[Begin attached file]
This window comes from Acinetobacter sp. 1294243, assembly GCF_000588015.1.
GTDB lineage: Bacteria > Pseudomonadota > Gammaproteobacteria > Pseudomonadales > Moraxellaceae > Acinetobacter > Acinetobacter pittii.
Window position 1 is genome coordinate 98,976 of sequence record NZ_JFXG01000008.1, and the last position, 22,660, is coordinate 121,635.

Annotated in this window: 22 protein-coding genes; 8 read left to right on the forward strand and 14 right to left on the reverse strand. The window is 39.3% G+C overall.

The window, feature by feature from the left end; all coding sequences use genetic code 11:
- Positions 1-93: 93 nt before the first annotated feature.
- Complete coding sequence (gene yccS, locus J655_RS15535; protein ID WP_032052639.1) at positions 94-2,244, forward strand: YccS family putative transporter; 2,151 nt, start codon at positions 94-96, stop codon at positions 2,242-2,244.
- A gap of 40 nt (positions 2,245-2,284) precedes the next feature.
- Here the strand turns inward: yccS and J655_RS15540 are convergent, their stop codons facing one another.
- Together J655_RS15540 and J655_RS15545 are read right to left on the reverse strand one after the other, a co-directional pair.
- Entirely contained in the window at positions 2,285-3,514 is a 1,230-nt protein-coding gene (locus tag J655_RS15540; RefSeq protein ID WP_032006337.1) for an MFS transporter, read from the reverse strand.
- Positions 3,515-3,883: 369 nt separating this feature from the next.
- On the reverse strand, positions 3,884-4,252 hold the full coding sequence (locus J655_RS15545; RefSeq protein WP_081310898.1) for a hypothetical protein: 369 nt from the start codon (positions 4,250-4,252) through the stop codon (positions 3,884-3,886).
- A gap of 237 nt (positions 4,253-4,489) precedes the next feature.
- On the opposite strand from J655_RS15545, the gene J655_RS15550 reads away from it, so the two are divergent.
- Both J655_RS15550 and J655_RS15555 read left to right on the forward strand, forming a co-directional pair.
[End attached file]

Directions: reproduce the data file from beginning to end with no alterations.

This window comes from Acinetobacter sp. 1294243, assembly GCF_000588015.1.
GTDB lineage: Bacteria > Pseudomonadota > Gammaproteobacteria > Pseudomonadales > Moraxellaceae > Acinetobacter > Acinetobacter pittii.
Window position 1 is genome coordinate 98,976 of sequence record NZ_JFXG01000008.1, and the last position, 22,660, is coordinate 121,635.

Annotated in this window: 22 protein-coding genes; 8 read left to right on the forward strand and 14 right to left on the reverse strand. The window is 39.3% G+C overall.

The window, feature by feature from the left end; all coding sequences use genetic code 11:
- Positions 1-93: 93 nt before the first annotated feature.
- Complete coding sequence (gene yccS, locus J655_RS15535; protein ID WP_032052639.1) at positions 94-2,244, forward strand: YccS family putative transporter; 2,151 nt, start codon at positions 94-96, stop codon at positions 2,242-2,244.
- A gap of 40 nt (positions 2,245-2,284) precedes the next feature.
- Here the strand turns inward: yccS and J655_RS15540 are convergent, their stop codons facing one another.
- Together J655_RS15540 and J655_RS15545 are read right to left on the reverse strand one after the other, a co-directional pair.
- Entirely contained in the window at positions 2,285-3,514 is a 1,230-nt protein-coding gene (locus tag J655_RS15540; RefSeq protein ID WP_032006337.1) for an MFS transporter, read from the reverse strand.
- Positions 3,515-3,883: 369 nt separating this feature from the next.
- On the reverse strand, positions 3,884-4,252 hold the full coding sequence (locus J655_RS15545; RefSeq protein WP_081310898.1) for a hypothetical protein: 369 nt from the start codon (positions 4,250-4,252) through the stop codon (positions 3,884-3,886).
- A gap of 237 nt (positions 4,253-4,489) precedes the next feature.
- On the opposite strand from J655_RS15545, the gene J655_RS15550 reads away from it, so the two are divergent.
- Both J655_RS15550 and J655_RS15555 read left to right on the forward strand, forming a co-directional pair.